Jag vet inte vad jag skulle att skriver om. Ljus? Musik? Ljud?

Skulle vi talar om vad jag lÀste? Kirunasvenskarna. Jag visste inte om dem innan och vi lÀrde oss inte om det i skola. Vi lÀrde oss inte om mycet utanför. För att vara rÀttvis, vi lÀrde inte mycket om utomlands.

Jag tÀnka att jag förstÄr inte allt att det var med dem men jag förstÄr att de lÀmnade för Sovjetunionen. Jag kan förstÄr vÀrfor: De trodde att de kunde har en bÀttre liv. Jag tÀnka att det var inte rÀtt men jag kan förtÄr den varför.

Jag kan inte söver mer Àn fem timmer, nyligen. Jag söver inte i gÄr kvÀll och kaffe Àr min vÀn just nu. Det Àr en mycket lÄng historia och ska tar mer tid att skriver Àn jag har just nu. Jag hoppas att jag kan hÄlla mig vaken til 2000. Vi kommer att se, ja?

Jag vet inte vad mer jag skulle skriver om. Jag Àr mycket trött. Jag Àr ledsen.

SĂ„… Denna Ă€r min första post i svenska. Jag hoppas att skriver (och söver) mer senare.

Lessons in X-Language Implementations of the Same Action

It is, by no small irony, that it’s been some time that I’ve written a post. A lot’s been going on – including, but not limited to, travelling betwixt Ireland and Sweden. As a result of that, I haven’t – quite – had the free time nor desire to really sit down and dedicate time solely to creating a post but, after my recent ventures in programming for the same resultant set in multiple languages, I have a bit more of a reason and desire to make one.

I should preface that the idea came from multiple facets:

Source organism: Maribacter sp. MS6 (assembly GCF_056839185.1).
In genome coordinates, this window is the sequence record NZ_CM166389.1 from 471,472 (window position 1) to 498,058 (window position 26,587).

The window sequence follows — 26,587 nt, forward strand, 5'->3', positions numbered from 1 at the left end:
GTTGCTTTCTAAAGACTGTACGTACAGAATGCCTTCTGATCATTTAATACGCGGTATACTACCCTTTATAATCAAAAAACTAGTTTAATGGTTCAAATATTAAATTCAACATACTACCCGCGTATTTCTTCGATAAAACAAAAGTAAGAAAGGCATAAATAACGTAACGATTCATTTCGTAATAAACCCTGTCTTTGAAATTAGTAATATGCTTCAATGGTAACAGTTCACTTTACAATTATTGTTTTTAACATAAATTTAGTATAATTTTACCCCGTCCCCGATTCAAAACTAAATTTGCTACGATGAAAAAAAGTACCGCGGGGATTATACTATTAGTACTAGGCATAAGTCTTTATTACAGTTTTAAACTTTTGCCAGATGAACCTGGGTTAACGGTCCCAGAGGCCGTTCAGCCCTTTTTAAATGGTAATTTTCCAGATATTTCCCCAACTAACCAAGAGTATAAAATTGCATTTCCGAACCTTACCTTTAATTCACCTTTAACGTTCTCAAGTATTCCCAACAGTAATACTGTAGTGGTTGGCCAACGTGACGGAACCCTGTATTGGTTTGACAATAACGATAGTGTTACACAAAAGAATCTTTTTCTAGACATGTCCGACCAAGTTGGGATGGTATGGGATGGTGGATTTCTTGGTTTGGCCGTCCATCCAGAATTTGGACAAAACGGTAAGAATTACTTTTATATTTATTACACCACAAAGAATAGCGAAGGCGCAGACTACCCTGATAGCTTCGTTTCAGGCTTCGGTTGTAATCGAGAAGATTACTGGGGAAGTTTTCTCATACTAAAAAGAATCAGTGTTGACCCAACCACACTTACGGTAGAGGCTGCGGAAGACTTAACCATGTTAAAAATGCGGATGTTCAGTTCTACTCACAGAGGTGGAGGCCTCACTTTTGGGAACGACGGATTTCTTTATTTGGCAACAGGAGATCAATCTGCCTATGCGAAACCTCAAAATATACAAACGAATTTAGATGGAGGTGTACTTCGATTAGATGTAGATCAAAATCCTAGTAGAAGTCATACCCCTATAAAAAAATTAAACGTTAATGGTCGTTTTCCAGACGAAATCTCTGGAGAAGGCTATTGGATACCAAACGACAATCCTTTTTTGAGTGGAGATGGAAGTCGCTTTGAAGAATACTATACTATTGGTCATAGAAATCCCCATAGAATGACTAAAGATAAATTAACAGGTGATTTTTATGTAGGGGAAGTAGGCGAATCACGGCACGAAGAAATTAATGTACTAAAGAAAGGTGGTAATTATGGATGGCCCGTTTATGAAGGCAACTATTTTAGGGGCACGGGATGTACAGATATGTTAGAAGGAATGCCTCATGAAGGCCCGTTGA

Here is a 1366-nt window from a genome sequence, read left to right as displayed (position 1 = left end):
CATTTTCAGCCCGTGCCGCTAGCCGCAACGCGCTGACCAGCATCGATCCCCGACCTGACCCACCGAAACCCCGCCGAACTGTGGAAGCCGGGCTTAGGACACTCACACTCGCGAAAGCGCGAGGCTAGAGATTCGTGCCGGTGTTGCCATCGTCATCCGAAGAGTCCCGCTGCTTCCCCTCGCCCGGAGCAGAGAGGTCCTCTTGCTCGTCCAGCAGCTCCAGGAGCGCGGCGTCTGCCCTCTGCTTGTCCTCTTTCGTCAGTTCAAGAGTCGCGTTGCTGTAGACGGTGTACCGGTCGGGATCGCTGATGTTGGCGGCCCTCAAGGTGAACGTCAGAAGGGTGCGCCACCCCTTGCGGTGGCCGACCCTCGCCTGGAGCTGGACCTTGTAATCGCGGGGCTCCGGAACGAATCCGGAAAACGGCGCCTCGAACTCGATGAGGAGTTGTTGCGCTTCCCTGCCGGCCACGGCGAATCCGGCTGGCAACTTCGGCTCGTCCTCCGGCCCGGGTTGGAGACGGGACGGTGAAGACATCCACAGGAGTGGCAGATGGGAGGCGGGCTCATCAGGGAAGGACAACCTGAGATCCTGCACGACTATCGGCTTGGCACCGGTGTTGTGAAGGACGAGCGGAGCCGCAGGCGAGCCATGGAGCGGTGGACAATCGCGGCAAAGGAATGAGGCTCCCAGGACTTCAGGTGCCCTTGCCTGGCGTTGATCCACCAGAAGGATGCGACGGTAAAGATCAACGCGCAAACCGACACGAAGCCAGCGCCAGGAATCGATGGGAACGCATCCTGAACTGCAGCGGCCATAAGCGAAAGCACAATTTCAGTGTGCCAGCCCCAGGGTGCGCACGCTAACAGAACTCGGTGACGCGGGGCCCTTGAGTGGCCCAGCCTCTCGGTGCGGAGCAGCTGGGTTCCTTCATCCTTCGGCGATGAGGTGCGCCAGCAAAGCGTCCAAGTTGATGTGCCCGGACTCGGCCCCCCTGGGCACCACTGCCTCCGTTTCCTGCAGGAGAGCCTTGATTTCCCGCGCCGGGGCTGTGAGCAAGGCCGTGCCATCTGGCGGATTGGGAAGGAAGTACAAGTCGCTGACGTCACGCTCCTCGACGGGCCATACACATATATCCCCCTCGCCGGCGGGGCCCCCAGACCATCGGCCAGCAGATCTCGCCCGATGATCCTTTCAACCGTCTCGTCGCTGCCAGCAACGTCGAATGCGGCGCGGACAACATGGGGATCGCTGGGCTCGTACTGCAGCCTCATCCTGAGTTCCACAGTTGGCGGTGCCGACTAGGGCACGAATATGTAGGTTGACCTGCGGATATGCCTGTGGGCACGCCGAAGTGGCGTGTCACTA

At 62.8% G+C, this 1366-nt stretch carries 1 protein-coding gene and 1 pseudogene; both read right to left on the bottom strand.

Sweden organises calendar years by weeks, which correlates with the ISO standard. You can see this evidenced by restaurant menus in Sweden.

Someone made a website that you can refer to, to look at what the week number is.

My friend/previous manager in Sweden suggested the idea, since I was already working on creating a variation of the week number site in Docker/Python.

The Idea

Since week numbers are a prominent feature, it would be worthwhile to write reusable code, which could be imported, to save others the time of having to write it – themselves.


The first problem was that the implementation, to achieve the same desired net-effect result, would – obviously – be different between languages. So, for example, C# has the premise of extension methods but Rust requires Trait and Implementation to extend a given type.

To do this, it required a lot of research, trials, and much errors but, first, the pseudo-code needed to be defined so that I had a blueprint to use across the languages.

if($obj -eq date from datetime){obtain week number from the object via method}